The screenplay gets its heavy-lifting done early and defines everyone’s strengths and weaknesses in a prologue. We first meet Tom as boy, who in a page of dialog lays out his characters problems: he’s attractive but dumb. Cut. Brooks jumps to 15-year-old Aaron’s resentful high school valedictorian speech—and subsequent beating for it—and outlines the boy’s problem: he’s too smart for his own good. Next. We see Jane at age 10, obsessively doing her homework and, when her father asks her to slow down, defending her sanity. Like a proper journalist, Brooks edits the sequence hard to tell the audience what they need to know.

Hunter gives a standout performance as Jane, who’s like His Girl Friday’s Hildy Johnson on the verge of a nervous breakdown, torn between the man she admires and the man she’s attracted to. William Hurt has the thankless task of being the good-looking guy that everyone seems to despise, yet is somehow likable. Hurt sells Tom’s insecurities (“I’m no good at what I’m being a success at”) with self awareness, so we can understand why Jane loves him and learn to love him ourselves. Likewise, Albert Brooks becomes the talented, and hilarious, underdog who has the goods without the appeal. His cynicism is a turn off, but Albert Brooks, still riding high off films like Real Life and Modern Romance, is too funny to hate.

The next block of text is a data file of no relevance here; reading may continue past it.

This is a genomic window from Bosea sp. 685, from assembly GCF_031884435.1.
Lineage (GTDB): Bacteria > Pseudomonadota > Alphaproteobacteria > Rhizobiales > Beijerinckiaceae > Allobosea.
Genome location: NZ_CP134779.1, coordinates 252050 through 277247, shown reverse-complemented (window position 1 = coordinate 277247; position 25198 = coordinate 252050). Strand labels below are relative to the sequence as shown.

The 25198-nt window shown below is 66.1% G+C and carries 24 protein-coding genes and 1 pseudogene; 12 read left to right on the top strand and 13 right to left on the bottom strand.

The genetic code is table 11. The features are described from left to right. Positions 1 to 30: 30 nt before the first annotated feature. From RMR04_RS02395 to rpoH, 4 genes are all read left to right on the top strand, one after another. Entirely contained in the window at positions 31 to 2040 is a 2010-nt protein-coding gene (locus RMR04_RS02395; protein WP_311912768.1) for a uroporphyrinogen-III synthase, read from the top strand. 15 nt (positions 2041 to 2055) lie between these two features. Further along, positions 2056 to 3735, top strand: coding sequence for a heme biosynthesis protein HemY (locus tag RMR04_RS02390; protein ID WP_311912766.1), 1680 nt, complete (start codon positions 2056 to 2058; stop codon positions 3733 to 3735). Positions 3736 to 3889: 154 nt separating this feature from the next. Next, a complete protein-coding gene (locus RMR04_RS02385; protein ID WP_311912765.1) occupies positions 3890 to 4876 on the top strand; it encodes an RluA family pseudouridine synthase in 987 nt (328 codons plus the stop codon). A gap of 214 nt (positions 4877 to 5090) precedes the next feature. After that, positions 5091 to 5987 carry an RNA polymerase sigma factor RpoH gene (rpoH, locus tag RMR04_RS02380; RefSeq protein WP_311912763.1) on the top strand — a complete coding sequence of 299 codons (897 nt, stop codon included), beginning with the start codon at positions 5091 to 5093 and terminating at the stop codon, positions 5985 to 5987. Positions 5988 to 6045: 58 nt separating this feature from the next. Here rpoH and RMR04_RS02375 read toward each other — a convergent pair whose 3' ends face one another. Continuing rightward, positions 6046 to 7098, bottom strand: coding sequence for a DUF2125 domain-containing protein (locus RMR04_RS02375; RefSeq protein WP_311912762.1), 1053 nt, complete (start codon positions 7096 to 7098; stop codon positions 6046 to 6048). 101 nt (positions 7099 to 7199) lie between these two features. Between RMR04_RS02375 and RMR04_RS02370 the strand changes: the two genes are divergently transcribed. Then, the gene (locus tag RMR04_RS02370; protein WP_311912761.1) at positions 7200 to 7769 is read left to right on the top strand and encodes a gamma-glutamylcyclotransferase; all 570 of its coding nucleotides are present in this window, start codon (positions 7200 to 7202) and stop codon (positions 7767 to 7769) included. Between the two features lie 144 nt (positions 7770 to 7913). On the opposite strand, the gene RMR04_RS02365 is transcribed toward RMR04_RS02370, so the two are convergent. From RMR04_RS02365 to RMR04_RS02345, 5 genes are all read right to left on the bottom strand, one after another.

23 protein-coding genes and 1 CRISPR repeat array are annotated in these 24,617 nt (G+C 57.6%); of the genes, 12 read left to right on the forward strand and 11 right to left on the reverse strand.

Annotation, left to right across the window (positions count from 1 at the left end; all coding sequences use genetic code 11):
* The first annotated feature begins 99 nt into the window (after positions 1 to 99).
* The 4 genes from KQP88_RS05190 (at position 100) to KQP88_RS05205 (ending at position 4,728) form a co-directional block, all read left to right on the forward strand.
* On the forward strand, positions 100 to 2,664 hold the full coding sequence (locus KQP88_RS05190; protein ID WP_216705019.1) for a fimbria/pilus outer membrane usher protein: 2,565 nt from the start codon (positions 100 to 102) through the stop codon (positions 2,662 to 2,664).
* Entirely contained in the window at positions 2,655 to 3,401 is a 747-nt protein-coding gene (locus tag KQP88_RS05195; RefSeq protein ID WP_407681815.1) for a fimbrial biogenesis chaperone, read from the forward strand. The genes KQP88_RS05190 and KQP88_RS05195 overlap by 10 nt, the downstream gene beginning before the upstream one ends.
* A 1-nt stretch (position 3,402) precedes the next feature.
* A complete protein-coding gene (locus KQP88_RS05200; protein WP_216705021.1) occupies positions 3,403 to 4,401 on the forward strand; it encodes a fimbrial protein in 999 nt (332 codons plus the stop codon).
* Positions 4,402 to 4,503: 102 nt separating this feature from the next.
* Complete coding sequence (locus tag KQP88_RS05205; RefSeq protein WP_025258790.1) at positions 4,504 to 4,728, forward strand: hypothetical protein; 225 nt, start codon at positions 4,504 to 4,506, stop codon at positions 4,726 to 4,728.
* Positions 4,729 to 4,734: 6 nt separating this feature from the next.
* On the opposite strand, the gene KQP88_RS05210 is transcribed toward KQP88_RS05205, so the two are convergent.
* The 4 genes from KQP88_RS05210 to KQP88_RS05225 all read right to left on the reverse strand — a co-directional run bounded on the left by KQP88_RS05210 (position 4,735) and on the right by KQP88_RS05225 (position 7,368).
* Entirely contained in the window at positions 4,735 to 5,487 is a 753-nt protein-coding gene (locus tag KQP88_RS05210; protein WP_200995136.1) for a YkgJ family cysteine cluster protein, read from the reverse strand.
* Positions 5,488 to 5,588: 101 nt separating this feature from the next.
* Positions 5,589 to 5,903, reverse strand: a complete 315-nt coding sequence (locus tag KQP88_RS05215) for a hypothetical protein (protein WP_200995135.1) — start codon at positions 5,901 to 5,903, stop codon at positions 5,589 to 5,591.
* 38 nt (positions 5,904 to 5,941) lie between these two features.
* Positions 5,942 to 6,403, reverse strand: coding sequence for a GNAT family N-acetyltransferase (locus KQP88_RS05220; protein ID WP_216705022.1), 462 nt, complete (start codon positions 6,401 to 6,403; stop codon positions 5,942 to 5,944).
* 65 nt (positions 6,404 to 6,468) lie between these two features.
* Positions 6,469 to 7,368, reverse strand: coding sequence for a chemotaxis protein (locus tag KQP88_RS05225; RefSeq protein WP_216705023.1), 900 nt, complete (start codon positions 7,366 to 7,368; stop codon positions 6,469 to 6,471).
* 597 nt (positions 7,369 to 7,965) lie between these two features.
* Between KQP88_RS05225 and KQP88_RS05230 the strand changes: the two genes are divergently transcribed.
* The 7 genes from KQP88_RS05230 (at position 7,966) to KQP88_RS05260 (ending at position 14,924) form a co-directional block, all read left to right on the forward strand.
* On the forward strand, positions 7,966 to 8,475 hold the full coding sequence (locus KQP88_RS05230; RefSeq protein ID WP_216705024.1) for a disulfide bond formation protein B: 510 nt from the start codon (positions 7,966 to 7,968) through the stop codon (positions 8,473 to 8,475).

It’s all about clarity. Because Brooks clearly defines his characters, he can take them in whatever direction he wants, like intercutting the romance of Tom and Jane’s first kiss with slapstick comedy of Aaron’s sweaty first broadcast. A wonderfully written and acted comedy, matched by Brooks’ in-the-pocket direction, Broadcast News is as close to perfect as modern filmmaking gets.  

TV show endings and why people always hate them

True Detective‘s finale pretty much left the world cold. All the pre-planning and theories and meanings and subtext were rolled up into an extended chase through a labyrinth of twigs and bodies and some mumbled dialog about lightness and darkness. The world shrugs, but wasn’t this always what the show was about?

Told from three timelines and multiple perspectives, True Detective had always been about closure. After all, those who don’t learn from their past are doomed to repeat it, because time is a flat circle. Structurally, the show was always about detectives looking into the past to shine a light on the future. New detectives interrogate older ones to solve a case, so past trauma seeps into the present. 

Trauma defines Rust and Marty’s character. Rust’s arc was based around past trauma. Rust in 1995 tried to overcome the loss of his daughter by obsessively taking down a killer who preyed on children. After the killer was supposedly caught, he fell off the map and his life lost meaning. His obsession, however, never faltered. Marty’s traumas happens in ’95, so he relives them in 2012 in his interviews. His past trauma continues to alter his character. Marty continues to change his personality to win back that which he lost. Past trauma alters their character.